There cant be any argument about the siege other than that it was a massive disaster for Ned Kelly  and his gang. The provision of free drinks at someone else’s expense -Ann Jones’ – and a few games of hop,step and jump and some dancing can’t conceal the reality of how great a debacle  this entire scene turned into. It failed to achieve even one of its objectives, other than the cowardly murder of Aaron  Sherrit at point blank range, but worse, it resulted in the loss of innocent lives, the death of Ned Kellys own younger brother and two other gang members, and the great ‘general’ himself brought down and soon to face the hangman’s noose for the murder of Lonigan at Stringybark Creek.Ned Kelly, the leader of the gang was responsible for six deaths that day – three gang members, two hostages and Aaron! What an appalling legacy!

 

Can someone please explain what on earth Ned Kelly did at Glenrowan that deserves anyone’s respect? If anyone should be remembered this weekend and the person  most deserving of respect was the disabled school teacher Thomas Curnow. He risked his life to save not just dozens of police and innocent passengers  but innumerable horses from horrible deaths in the train wreck , lingering deaths from delayed complications of injury and entire lives of anyone who might have survived blighted by physical disability and pain.But so far in all the pitiful wailing about Joe and Ned on Facebook there hasn’t been a single mention of Curnow.

 

Kelly supporters seem to be blind to what’s happened to their myths : they’ve all been blown away, people have learned the truth about the outbreak, have lost interest in the fairy stories of Ned and no longer wish to remember him or his life of crime and chaos.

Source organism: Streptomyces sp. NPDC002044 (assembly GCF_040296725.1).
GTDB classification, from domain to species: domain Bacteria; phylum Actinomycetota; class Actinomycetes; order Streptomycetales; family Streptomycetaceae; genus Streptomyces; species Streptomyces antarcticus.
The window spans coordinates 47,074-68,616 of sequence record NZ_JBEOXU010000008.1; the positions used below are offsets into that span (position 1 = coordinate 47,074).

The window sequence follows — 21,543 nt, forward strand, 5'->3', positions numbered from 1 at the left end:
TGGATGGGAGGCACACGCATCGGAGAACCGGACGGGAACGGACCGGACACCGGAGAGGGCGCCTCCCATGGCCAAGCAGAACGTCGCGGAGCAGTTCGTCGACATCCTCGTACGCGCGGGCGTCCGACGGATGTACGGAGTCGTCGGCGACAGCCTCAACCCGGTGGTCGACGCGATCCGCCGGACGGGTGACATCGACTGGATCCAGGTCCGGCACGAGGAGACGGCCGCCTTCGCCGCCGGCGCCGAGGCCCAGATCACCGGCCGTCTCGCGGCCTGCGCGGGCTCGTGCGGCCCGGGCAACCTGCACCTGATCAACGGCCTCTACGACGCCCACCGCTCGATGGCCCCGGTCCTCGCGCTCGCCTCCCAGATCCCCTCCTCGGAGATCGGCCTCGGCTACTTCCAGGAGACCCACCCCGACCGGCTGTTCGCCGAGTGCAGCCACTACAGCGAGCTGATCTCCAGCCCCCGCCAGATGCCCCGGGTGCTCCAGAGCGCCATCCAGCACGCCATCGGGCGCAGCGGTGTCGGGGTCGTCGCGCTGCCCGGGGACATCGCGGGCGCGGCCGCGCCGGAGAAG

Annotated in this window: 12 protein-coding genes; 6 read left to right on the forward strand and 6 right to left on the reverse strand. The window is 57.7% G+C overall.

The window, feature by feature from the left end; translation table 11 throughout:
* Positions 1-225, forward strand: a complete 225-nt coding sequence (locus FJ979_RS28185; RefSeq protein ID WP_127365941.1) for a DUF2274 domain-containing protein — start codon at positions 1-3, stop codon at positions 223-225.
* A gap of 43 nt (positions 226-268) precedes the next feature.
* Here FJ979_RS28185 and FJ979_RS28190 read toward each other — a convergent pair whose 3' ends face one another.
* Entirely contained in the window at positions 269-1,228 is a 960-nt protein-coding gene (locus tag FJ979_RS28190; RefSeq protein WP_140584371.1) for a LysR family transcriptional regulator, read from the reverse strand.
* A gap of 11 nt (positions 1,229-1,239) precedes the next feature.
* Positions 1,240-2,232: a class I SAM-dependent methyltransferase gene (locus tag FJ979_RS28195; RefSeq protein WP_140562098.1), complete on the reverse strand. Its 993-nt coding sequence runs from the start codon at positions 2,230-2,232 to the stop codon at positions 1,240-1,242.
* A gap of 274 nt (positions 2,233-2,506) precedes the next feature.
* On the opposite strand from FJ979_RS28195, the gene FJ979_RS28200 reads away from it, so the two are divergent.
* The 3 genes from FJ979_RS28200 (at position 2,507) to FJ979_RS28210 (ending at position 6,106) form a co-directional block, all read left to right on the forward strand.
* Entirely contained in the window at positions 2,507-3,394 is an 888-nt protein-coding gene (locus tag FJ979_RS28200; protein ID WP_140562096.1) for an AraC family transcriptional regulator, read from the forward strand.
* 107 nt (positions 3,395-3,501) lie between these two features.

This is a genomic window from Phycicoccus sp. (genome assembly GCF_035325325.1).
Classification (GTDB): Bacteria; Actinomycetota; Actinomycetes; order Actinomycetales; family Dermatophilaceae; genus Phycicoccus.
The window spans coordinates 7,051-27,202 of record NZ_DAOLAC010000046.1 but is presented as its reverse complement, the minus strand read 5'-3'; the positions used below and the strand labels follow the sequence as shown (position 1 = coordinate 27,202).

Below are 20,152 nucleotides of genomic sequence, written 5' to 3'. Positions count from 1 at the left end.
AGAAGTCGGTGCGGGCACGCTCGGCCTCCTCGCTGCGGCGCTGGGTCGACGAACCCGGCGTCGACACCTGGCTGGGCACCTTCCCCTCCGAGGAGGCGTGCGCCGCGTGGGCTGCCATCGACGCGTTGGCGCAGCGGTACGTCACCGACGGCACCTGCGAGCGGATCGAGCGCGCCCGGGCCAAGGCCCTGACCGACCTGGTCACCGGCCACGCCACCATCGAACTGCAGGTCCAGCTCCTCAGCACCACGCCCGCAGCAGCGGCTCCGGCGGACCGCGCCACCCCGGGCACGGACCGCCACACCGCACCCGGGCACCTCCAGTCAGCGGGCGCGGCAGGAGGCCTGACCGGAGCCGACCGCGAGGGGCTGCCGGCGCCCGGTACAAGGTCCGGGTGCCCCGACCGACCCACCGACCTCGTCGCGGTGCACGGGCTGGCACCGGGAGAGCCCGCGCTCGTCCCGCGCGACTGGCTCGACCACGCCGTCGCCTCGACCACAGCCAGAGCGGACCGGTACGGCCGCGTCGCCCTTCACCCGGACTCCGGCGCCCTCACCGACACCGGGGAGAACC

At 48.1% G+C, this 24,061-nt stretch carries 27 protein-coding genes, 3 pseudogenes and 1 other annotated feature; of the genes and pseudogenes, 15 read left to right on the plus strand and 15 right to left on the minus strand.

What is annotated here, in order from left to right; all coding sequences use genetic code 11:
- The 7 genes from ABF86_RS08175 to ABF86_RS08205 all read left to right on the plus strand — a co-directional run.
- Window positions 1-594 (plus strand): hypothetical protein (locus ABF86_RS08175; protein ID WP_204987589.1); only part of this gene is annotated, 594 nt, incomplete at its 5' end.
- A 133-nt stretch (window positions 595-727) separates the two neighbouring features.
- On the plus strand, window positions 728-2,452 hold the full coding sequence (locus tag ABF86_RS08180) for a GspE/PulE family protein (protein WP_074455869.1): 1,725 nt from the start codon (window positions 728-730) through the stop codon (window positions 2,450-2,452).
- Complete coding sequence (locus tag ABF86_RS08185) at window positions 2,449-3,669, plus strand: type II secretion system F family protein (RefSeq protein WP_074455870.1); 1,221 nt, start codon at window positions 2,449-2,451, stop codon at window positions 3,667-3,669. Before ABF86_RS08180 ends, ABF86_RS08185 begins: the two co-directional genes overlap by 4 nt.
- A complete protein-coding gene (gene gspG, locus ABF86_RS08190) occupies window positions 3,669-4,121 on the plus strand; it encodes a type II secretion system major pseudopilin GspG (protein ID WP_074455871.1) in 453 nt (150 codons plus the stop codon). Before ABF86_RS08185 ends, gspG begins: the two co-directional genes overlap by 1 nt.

This weekend is a day of shame for the Kelly story and should be ignored

 

 

 

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7 Replies to “Glenrowan : a debacle best forgotten about”

  1. Hi David, that’s a great summary of all the cock-ups at Glenrowan that some people want to celebrate. You could also add that Ned Kelly shot labourer George Metcalf in the face before the Glenrowan siege had commenced, for which the police were blamed for the next 132 years until Ian MacFarlane pointed out the truth in his “Kelly Gang Unmasked” book. I then examined the whole story in detail in my shortish article, “Ned Kelly’s shooting of George Metcalf, Labourer”, in 2017. I spent over 2 pages demonstrating how Ian Jones had deliberately misquoted and twisted the historical evidence to keep blaming the police. He didn’t just do bad history, he did deliberately distorted history, going out of his way to present a sanitised version of Ned Kelly, as I showed in detail with full references.